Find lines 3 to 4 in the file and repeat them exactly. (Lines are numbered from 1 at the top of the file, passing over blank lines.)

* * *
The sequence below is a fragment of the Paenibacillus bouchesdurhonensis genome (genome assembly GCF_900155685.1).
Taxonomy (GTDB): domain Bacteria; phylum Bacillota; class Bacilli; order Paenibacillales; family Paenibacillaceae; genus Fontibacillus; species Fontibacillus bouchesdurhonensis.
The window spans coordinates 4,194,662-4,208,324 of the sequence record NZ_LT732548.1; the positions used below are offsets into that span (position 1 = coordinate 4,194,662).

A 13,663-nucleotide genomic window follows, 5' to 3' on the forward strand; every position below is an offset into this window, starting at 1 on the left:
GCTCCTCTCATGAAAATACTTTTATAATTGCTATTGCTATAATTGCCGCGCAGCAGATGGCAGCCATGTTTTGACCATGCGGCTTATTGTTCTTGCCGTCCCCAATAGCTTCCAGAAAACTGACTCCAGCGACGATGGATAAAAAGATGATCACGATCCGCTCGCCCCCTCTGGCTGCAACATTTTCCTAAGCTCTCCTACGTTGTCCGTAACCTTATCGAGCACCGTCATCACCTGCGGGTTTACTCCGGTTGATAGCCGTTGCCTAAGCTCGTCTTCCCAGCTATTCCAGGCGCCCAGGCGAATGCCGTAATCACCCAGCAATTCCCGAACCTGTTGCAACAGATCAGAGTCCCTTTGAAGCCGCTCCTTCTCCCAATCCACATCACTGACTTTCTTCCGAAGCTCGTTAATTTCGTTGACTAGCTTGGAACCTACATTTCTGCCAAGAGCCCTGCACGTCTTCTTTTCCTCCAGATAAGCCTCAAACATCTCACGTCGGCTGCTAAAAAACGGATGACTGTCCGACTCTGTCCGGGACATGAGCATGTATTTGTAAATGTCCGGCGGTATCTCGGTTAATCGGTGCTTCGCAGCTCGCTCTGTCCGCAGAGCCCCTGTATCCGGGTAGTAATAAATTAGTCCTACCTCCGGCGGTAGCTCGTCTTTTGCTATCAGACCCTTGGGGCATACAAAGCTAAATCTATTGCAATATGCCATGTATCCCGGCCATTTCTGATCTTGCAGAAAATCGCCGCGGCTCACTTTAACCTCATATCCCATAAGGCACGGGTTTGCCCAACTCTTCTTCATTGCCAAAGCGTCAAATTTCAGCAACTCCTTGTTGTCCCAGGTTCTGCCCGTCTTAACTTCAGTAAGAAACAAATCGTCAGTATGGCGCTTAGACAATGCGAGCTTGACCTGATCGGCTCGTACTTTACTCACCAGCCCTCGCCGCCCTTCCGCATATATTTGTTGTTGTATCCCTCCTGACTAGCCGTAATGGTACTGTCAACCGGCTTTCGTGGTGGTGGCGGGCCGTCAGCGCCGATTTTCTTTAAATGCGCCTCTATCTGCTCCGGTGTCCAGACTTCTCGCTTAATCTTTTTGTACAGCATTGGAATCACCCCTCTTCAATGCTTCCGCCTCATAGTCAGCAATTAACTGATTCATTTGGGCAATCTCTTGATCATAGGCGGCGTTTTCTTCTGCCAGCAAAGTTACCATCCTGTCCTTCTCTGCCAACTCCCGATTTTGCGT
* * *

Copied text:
The window spans coordinates 4,194,662-4,208,324 of the sequence record NZ_LT732548.1; the positions used below are offsets into that span (position 1 = coordinate 4,194,662).

A 13,663-nucleotide genomic window follows, 5' to 3' on the forward strand; every position below is an offset into this window, starting at 1 on the left: